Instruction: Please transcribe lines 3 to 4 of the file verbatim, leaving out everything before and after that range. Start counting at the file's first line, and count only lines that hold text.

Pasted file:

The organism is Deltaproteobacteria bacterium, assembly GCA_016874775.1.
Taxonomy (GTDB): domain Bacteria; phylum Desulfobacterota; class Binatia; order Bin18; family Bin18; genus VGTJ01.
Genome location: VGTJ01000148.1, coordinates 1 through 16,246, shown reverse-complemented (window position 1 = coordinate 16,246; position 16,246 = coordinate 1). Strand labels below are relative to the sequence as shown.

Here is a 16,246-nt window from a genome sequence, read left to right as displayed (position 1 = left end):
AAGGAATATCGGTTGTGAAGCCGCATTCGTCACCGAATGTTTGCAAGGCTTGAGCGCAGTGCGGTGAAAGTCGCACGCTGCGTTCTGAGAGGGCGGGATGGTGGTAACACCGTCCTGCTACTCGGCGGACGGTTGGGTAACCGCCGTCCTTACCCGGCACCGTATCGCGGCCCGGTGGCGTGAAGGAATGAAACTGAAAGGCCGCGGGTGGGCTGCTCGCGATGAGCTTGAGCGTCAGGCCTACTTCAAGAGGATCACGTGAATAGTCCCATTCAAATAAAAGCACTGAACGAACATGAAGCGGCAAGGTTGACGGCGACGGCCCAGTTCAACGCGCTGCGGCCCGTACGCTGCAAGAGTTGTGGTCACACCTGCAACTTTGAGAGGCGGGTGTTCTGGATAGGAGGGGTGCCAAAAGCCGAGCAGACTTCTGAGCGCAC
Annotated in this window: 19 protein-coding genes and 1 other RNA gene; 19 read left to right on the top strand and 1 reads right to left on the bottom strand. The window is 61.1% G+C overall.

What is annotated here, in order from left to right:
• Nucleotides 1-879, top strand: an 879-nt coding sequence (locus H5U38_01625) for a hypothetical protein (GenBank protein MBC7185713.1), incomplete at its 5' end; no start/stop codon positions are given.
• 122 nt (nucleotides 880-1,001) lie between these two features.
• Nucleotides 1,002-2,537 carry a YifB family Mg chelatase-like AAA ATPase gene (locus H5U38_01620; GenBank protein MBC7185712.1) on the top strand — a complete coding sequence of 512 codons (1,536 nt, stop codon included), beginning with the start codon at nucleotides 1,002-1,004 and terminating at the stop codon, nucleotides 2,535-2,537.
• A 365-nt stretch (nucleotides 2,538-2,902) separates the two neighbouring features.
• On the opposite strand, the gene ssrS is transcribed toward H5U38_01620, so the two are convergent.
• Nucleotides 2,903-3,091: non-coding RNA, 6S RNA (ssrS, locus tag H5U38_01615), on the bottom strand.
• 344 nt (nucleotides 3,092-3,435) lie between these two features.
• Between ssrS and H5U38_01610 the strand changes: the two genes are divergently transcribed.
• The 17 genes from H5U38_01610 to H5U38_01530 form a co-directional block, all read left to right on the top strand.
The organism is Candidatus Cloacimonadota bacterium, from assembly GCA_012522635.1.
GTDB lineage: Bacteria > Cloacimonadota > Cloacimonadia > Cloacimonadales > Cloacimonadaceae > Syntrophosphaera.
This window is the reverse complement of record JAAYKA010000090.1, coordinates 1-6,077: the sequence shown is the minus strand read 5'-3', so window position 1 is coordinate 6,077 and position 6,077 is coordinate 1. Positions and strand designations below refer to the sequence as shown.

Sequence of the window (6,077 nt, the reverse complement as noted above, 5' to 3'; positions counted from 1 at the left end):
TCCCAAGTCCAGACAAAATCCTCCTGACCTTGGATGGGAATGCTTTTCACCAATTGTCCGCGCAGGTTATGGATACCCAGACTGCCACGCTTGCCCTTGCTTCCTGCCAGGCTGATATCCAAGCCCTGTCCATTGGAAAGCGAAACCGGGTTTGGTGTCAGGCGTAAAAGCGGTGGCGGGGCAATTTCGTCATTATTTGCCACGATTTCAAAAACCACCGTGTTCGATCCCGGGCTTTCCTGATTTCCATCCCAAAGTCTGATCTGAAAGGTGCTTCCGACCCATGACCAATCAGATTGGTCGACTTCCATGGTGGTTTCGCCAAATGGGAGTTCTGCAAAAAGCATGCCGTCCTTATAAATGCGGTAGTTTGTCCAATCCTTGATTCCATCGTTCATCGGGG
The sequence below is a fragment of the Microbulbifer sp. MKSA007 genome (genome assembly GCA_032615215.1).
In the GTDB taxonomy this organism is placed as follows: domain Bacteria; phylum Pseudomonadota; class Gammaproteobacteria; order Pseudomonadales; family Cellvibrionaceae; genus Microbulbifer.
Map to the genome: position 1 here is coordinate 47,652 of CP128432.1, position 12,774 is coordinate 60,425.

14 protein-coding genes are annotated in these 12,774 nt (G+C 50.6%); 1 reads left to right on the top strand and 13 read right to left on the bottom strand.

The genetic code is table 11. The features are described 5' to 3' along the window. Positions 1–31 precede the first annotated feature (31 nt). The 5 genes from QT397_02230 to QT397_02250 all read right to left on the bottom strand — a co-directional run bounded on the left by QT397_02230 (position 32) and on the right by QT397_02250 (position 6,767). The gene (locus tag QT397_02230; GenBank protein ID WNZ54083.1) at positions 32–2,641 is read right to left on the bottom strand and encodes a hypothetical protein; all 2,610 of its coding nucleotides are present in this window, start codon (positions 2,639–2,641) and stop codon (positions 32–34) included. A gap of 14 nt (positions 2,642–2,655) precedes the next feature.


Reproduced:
Genome location: VGTJ01000148.1, coordinates 1 through 16,246, shown reverse-complemented (window position 1 = coordinate 16,246; position 16,246 = coordinate 1). Strand labels below are relative to the sequence as shown.

Here is a 16,246-nt window from a genome sequence, read left to right as displayed (position 1 = left end):